From Story to Song to Cinema: Re-interpreting Raymond Carver

What we talk about CarverAt the South by Southwest music and film conference in Austin, Texas, in March this year, writer Larry Ratso Sloman attempted to flatter Nick Cave by telling him that, for a drug addict, he was more productive than William S. Burroughs.

‘I dunno, really. I don’t know his stuff. Is it any good?’ Cave replied. ‘I’m more for Edgar Rice Burroughs,’ he added, helpfully explaining to the audience that the alternate Burroughs wrote Tarzan.

But I don’t see too much Tarzan in Nick Cave’s work. And I can’t imagine that someone with his interests wouldn’t have an intimate knowledge of William S. Burroughs. Surely he was taking the piss?

The inspiration drawn by writers, musicians and filmmakers from each other’s work is intriguing and instructive. When a musician or filmmaker uses the words of a writer in the creation of a song or a movie, the interest in both works is enhanced. Audiences want to hear all about the interpretation of one artists’ work by another, particularly when both are respected and successful. Continue reading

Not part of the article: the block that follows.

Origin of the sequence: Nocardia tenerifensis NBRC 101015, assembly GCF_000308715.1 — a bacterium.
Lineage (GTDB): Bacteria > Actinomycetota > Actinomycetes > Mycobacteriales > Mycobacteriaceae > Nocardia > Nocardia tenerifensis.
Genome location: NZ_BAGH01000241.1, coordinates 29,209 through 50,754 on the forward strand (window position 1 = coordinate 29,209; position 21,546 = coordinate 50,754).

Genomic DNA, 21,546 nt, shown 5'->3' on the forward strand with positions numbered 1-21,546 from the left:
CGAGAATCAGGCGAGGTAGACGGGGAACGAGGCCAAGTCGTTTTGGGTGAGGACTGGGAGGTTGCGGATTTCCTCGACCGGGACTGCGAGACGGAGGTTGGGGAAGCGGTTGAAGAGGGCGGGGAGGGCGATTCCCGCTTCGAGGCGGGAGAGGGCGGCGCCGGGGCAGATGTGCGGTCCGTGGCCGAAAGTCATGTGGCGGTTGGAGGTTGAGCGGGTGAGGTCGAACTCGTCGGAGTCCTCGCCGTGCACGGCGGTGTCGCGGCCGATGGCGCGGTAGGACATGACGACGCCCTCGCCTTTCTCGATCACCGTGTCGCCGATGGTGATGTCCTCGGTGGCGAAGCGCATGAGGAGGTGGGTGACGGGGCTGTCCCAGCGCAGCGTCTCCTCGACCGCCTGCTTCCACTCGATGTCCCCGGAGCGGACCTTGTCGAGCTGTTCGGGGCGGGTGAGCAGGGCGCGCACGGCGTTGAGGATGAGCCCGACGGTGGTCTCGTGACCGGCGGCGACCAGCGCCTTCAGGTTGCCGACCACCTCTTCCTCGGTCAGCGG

The screen door slams

Bruce Springsteen, Drammenshallen, Norway, 1981. Wikimedia Commons

Bruce Springsteen, Drammenshallen, Norway, 1981. Wikimedia Commons

The screen door slams
Mary’s dress sways
Like a vision she dances across the porch
As the radio plays
Roy Orbison singing for the lonely
Hey that’s me and I want you only
Don’t turn me home again
I just can’t face myself alone again

In two days I’m going to see Bruce play. I had something else I was going to write about today but then it hit me that I simply had to write about Springsteen. Because as much as any writer, artist, or performer he was the first spark in my interest in writing. His lyrics, the way he sings them and his genuineness as a performer and a person (from what I know) have been a signpost for me not only in that I write at all, but in what and who I choose to write about and the voice I aim to bring to my writing. Continue reading